CSIRO Australia. "'Air Shower' Set To Cut Water Use By 30 Percent." ScienceDaily. ScienceDaily, 9 November 2006. <www.sciencedaily.com/releases/2006/11/061109094553.htm>.
CSIRO Australia. (2006, November 9). 'Air Shower' Set To Cut Water Use By 30 Percent. ScienceDaily. Retrieved April 19, 2015 from www.sciencedaily.com/releases/2006/11/061109094553.htm
CSIRO Australia. "'Air Shower' Set To Cut Water Use By 30 Percent." ScienceDaily. www.sciencedaily.com/releases/2006/11/061109094553.htm (accessed April 19, 2015).

Share This


More From ScienceDaily



More Earth & Climate News

Sunday, April 19, 2015

Featured Research

from universities, journals, and other organizations


Featured Videos

from AP, Reuters, AFP, and other news services

Nervous Return to Everest a Year After Deadly Avalanche

Nervous Return to Everest a Year After Deadly Avalanche

AFP (Apr. 18, 2015) In the Himalayan town of Lukla, excitement mingles with fear as mountaineers make their way up to Everest a year after an avalanche killed 16 guides and triggered an unprecedented shut-down of the world&apos;s highest peak. Duration: 00:37 Video provided by AFP
Powered by NewsLook.com
L.A. Water Cops Remind Residents of Water Conservation

L.A. Water Cops Remind Residents of Water Conservation

Reuters - US Online Video (Apr. 18, 2015) "Water cops" in Los Angeles remind the public about water conservation methods amid California&apos;s prolonged drought. Julie Noce reports. Video provided by Reuters
Powered by NewsLook.com
Planet Defence Conference Tackles Asteroid Threat

Planet Defence Conference Tackles Asteroid Threat

AFP (Apr. 17, 2015) Scientists gathered at a European Space Agency (ESA) facility outside Rome this week for the Planetary Defence Conference 2015 to discuss how to tackle the potential threat from asteroids hitting Earth. Duration: 00:54 Video provided by AFP
Powered by NewsLook.com
Gulf Scarred, Resilient 5 Years After BP Spill

Gulf Scarred, Resilient 5 Years After BP Spill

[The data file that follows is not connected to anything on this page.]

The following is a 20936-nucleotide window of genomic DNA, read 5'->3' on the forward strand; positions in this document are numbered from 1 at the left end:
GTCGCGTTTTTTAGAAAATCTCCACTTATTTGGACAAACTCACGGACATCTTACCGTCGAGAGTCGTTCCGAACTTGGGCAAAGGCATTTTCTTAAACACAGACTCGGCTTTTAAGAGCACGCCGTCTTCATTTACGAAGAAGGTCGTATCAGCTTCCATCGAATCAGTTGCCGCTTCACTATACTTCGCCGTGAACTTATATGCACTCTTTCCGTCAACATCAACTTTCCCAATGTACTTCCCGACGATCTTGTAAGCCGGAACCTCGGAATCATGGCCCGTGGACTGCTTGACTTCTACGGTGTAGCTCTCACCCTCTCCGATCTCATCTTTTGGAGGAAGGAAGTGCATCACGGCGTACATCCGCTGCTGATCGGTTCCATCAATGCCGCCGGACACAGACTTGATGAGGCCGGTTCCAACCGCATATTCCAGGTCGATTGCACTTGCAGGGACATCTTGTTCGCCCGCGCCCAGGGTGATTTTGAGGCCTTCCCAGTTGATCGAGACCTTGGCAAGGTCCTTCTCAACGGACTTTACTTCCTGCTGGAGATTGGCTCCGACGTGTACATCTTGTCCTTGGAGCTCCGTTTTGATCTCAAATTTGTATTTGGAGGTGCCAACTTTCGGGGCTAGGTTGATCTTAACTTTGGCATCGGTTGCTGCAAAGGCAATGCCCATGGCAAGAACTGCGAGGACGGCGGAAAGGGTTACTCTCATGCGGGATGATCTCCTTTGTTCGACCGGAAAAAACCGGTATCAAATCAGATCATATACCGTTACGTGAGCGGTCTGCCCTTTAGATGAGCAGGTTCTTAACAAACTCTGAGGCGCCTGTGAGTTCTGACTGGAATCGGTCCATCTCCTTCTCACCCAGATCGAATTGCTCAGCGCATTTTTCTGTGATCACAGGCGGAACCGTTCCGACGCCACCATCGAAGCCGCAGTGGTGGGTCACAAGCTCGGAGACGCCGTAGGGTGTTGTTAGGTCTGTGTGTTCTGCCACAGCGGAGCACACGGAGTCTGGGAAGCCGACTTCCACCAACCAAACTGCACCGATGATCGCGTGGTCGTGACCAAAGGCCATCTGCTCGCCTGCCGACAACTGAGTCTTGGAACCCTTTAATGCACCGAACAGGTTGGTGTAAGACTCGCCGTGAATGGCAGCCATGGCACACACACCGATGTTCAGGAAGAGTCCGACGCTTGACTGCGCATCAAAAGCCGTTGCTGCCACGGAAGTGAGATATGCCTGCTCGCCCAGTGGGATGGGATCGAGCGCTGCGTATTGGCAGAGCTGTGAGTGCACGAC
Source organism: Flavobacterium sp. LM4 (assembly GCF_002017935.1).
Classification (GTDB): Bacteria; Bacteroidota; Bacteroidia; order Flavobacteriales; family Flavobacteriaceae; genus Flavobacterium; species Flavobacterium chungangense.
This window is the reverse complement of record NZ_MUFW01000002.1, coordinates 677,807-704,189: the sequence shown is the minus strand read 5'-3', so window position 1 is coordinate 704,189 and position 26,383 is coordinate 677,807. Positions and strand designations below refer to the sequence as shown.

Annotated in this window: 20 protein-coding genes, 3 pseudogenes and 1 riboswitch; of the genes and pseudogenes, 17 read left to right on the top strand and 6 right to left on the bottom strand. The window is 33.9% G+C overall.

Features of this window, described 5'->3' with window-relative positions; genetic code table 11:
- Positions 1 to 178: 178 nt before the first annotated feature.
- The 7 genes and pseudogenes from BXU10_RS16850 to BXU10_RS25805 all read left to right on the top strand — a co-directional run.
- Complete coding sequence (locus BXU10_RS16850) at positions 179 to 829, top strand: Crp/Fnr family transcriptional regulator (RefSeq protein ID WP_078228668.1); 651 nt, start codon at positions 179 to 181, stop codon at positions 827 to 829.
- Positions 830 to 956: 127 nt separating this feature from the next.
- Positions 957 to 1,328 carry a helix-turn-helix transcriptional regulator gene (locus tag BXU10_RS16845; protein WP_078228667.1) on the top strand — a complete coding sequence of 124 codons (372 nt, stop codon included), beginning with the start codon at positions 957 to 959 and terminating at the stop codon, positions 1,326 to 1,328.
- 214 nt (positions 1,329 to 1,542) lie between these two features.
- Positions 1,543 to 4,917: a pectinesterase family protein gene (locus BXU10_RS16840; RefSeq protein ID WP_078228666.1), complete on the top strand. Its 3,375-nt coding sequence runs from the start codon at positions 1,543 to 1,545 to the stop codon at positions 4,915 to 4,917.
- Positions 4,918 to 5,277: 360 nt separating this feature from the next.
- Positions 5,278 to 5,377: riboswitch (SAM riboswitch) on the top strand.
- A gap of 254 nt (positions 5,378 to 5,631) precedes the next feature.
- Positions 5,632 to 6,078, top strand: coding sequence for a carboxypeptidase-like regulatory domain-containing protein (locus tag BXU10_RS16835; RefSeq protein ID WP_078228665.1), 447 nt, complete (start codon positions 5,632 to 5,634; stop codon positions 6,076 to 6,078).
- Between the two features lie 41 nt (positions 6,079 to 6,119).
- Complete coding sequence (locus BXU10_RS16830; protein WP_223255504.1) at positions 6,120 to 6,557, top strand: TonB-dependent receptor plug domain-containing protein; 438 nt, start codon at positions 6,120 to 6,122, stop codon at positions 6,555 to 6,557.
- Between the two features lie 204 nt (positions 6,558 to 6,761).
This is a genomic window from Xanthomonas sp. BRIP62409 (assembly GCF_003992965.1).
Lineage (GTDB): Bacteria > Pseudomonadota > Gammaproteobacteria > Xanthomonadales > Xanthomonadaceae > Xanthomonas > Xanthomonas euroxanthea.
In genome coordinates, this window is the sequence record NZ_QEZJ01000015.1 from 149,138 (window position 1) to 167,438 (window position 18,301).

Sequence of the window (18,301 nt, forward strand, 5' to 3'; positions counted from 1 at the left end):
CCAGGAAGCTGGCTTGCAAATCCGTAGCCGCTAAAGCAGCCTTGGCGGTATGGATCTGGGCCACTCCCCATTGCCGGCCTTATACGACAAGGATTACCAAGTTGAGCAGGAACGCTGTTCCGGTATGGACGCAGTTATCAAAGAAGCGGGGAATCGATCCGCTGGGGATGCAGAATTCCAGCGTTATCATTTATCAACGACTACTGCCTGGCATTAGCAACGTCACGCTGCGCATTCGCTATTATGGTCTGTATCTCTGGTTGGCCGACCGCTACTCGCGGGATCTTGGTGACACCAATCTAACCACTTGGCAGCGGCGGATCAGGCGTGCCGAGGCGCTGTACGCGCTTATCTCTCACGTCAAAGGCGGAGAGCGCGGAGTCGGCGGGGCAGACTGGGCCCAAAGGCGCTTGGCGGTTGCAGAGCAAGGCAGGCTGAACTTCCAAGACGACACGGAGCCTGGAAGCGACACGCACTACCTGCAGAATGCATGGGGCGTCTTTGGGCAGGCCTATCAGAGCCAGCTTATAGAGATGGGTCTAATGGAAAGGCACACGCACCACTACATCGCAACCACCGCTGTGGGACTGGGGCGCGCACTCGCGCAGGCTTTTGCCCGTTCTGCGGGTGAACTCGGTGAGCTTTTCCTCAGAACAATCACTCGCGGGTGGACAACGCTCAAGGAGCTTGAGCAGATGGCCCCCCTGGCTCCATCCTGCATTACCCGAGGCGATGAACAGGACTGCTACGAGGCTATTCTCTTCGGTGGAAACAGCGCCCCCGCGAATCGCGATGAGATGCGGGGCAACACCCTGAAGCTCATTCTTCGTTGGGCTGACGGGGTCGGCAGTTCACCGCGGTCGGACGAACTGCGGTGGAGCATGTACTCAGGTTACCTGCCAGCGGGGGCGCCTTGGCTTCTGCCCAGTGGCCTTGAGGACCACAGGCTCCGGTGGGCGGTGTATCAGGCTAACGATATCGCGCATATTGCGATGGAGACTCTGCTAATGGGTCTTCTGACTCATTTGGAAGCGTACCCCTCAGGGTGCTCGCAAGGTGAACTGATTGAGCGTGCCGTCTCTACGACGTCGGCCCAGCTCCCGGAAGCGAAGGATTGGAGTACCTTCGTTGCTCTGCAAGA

AP (Apr. 17, 2015) Five years after the Deepwater Horizon spill in the Gulf of Mexico, splotches of oil still dot the seafloor and wads of tarry petroleum-smelling material hide in pockets in the marshes of Barataria Bay. (April 17) Video provided by AP
Powered by NewsLook.com

Search ScienceDaily

Number of stories in archives: 140,361

Find with keyword(s):
Enter a keyword or phrase to search ScienceDaily for related topics and research stories.

Save/Print:
Share:

Breaking News:

Strange & Offbeat Stories


Plants & Animals

Earth & Climate

Fossils & Ruins

In Other News

... from NewsDaily.com

Science News

Health News

Environment News

Technology News



Save/Print:
Share:

Free Subscriptions


Get the latest science news with ScienceDaily's free email newsletters, updated daily and weekly. Or view hourly updated newsfeeds in your RSS reader:

Get Social & Mobile


Keep up to date with the latest news from ScienceDaily via social networks and mobile apps:

Have Feedback?


Tell us what you think of ScienceDaily -- we welcome both positive and negative comments. Have any problems using the site? Questions?
Mobile: iPhone Android Web
Follow: Facebook Twitter Google+
Subscribe: RSS Feeds Email Newsletters
Latest Headlines Health & Medicine Mind & Brain Space & Time Matter & Energy Computers & Math Plants & Animals Earth & Climate Fossils & Ruins